John William Godward
Godward was a Victorian Neo-classicist, and therefore a follower in theory of Frederic Leighton. However, he is more closely allied stylistically to Sir Lawrence Alma-Tadema, with whom he shared a penchant for the rendering of Classical architecture, in particular, static landscape features constructed from marble.
The vast majority of Godward's extant images feature women in Classical dress, posed against these landscape features, though there are some semi-nude and fully nude figures included in his oeuvre (a notable example being In The Tepidarium (1913), a title shared with a controversial Alma-Tadema painting of the same subject that resides in the Lady Lever Art Gallery). The titles reflect Godward's source of inspiration: Classical civilisation, most notably that of Ancient Rome (again a subject binding Godward closely to Alma-Tadema artistically), though Ancient Greece sometimes features, thus providing artistic ties, albeit of a more limited extent, with Leighton.
Given that Classical scholarship was more widespread among the potential audience for his paintings during his lifetime than in the present day, meticulous research of detail was important in order to attain a standing as an artist in this genre. Alma-Tadema was, as well as a painter, an archaeologist who attended historical sites and collected artefacts that were later used in his paintings: Godward, too, studied such details as architecture and dress, in order to ensure that his works bore the stamp of authenticity. In addition, Godward painstakingly and meticulously rendered those other important features in his paintings, animal skins (the paintings Noon Day Rest (1910) and A Cool Retreat (1910) contain superb examples of such rendition) and wild flowers (Nerissa (1906), illustrated above, and Summer Flowers (1903) are again excellent examples of this).
The appearance of beautiful women in studied poses in so many of Godward's canvases causes many newcomers to his works to categorise him mistakenly as being Pre-Raphaelite, particularly as his palette is often a vibrantly colourful one. However, the choice of subject matter (ancient civilisation versus, for example, Arthurian legend) is more properly that of the Victorian Neoclassicist: however, it is appropriate to comment that in common with numerous painters contemporary with him, Godward was a 'High Victorian Dreamer', producing beautiful images of a world which, it must be said, was idealised and romanticised, and which in the case of both Godward and Alma-Tadema came to be criticised as a world-view of 'Victorians in togas'. Related Paintings of John William Godward :. | Study of Campaspe | A Pompeian Lady | Contemplation | The Melody, circa | Yes or No |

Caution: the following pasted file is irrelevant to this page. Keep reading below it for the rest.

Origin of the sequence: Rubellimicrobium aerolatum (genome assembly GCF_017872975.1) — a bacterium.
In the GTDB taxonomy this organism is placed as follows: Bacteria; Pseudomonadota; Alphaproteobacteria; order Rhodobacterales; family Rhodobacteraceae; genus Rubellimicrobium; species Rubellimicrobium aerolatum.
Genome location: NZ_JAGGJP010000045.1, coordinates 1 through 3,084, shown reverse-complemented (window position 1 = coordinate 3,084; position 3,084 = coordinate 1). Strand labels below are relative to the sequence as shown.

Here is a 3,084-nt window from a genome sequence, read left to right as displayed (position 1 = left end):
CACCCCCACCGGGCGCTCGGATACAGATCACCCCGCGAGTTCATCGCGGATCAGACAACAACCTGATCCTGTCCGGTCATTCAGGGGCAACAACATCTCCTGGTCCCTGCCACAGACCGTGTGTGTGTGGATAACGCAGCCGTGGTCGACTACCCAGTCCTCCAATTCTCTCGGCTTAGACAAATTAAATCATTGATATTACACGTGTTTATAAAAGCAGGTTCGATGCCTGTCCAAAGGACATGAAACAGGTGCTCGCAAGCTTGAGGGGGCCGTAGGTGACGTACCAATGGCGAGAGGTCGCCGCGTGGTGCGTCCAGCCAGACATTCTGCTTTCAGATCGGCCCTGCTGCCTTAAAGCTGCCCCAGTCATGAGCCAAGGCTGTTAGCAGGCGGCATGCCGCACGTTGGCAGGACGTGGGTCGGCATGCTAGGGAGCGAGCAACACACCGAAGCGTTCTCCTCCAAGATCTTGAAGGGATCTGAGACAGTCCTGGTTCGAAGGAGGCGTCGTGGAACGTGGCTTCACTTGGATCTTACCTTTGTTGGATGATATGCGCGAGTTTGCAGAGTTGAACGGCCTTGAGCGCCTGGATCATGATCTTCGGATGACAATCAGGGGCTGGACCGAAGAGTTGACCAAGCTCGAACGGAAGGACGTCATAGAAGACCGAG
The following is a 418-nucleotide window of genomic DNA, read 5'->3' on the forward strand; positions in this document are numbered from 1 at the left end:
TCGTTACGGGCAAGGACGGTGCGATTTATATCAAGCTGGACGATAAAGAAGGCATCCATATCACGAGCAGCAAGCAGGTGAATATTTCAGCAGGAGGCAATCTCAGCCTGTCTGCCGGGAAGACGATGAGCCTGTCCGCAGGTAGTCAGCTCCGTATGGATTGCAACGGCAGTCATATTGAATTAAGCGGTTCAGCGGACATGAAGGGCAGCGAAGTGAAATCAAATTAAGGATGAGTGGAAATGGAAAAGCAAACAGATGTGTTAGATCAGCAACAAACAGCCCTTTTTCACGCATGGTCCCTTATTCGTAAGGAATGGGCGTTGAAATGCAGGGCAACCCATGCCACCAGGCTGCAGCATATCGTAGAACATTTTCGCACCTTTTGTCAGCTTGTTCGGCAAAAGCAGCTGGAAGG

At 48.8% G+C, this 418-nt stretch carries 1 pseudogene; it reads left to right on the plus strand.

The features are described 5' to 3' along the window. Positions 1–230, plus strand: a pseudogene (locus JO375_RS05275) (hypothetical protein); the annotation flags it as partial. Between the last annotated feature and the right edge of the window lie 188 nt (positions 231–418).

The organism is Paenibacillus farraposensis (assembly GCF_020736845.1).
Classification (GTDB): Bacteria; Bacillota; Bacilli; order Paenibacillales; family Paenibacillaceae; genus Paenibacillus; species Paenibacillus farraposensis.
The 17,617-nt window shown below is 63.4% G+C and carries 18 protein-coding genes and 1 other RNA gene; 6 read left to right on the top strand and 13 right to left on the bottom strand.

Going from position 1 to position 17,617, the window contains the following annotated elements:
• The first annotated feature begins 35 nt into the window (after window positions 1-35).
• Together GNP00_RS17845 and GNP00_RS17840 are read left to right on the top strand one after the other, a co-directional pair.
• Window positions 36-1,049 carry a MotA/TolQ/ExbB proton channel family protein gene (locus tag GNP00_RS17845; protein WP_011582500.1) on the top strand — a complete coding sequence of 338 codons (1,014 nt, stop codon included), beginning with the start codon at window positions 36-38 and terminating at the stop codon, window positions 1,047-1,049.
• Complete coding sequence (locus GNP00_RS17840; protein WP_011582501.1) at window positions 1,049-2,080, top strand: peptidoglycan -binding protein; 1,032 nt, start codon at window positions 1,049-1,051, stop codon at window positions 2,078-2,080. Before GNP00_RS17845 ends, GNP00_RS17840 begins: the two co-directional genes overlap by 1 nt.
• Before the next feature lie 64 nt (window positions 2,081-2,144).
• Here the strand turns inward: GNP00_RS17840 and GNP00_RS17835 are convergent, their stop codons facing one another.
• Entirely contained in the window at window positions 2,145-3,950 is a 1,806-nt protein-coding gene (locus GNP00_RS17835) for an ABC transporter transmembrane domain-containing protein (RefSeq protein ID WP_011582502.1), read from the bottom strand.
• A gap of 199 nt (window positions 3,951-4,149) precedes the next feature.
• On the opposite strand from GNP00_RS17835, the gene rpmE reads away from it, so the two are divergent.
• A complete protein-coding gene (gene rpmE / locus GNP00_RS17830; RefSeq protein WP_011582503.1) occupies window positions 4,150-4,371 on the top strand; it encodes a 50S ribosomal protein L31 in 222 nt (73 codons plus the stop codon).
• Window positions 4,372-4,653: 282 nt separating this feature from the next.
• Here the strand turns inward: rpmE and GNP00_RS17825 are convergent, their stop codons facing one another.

Related Artists:Valentine Cameron Prinsep Prints
Indian-born British Pre-Raphaelite Painter, 1838-1904
Henry Prinsep was an intimate friend of G. F. Watts, under whom his son first studied. Val Prinsep also worked in Paris in the atelier Gleyre; and 'Taffy' in his friend George du Maurier's novel Trilby, is said to have been sketched from him. He was an intimate friend of John Everett Millais and of Burne-Jones, with whom he travelled in Italy. He had a share with Rossetti and others in the decoration of the hall of the Oxford Union.
Prinsep first exhibited at the Royal Academy in 1862 with his Bianca Capella, his first picture, which attracted marked notice, being a portrait (1866) of General Gordon in Chinese costume. Princep lent the costume to Millais who used it in his own painting Esther.
The best of his later exhibits were A Versailles, The Emperor Theophilus chooses his Wife, The Broken Idol and The Goose Girl. He was elected A.R.A. in 1879 and R.A. in 1894. In 1877 he went to India and painted a huge picture of the Delhi Durbar, exhibited in 1880, and afterwards hung at Buckingham Palace.Antonio Maria Vassallo
Italian Baroque Era Painter, ca.1620-1670Miles Evergood
Australian Painter, 1871-1939, was an Australian artist. Evergood was born Myer Blashki in Melbourne, eleventh child of Philip Blashki, jeweller, and his wife Anna, nee Imergud. He studied for a while at the national gallery school under Bernard Hall between 1893 and 1895. He exhibited at the Victorian Artists Society, and the Royal Art Society, Sydney, before leaving for the United States in 1898. He worked principally in New York, with frequent visits to Europe, for about 30 years, establishing a good reputation as a painter. He changed his name to Miles Evergood while in the United States. Evergood returned to Australia about the end of 1931 and worked for a year in Queensland and became a member of the Royal Queensland Art Society. He then went to Sydney and Melbourne holding exhibitions of his work, and died of cancer in Melbourne on 3 January 1939. Evergood was a capable artist, who mostly painted landscapes in oil with affinities to the post impressionists.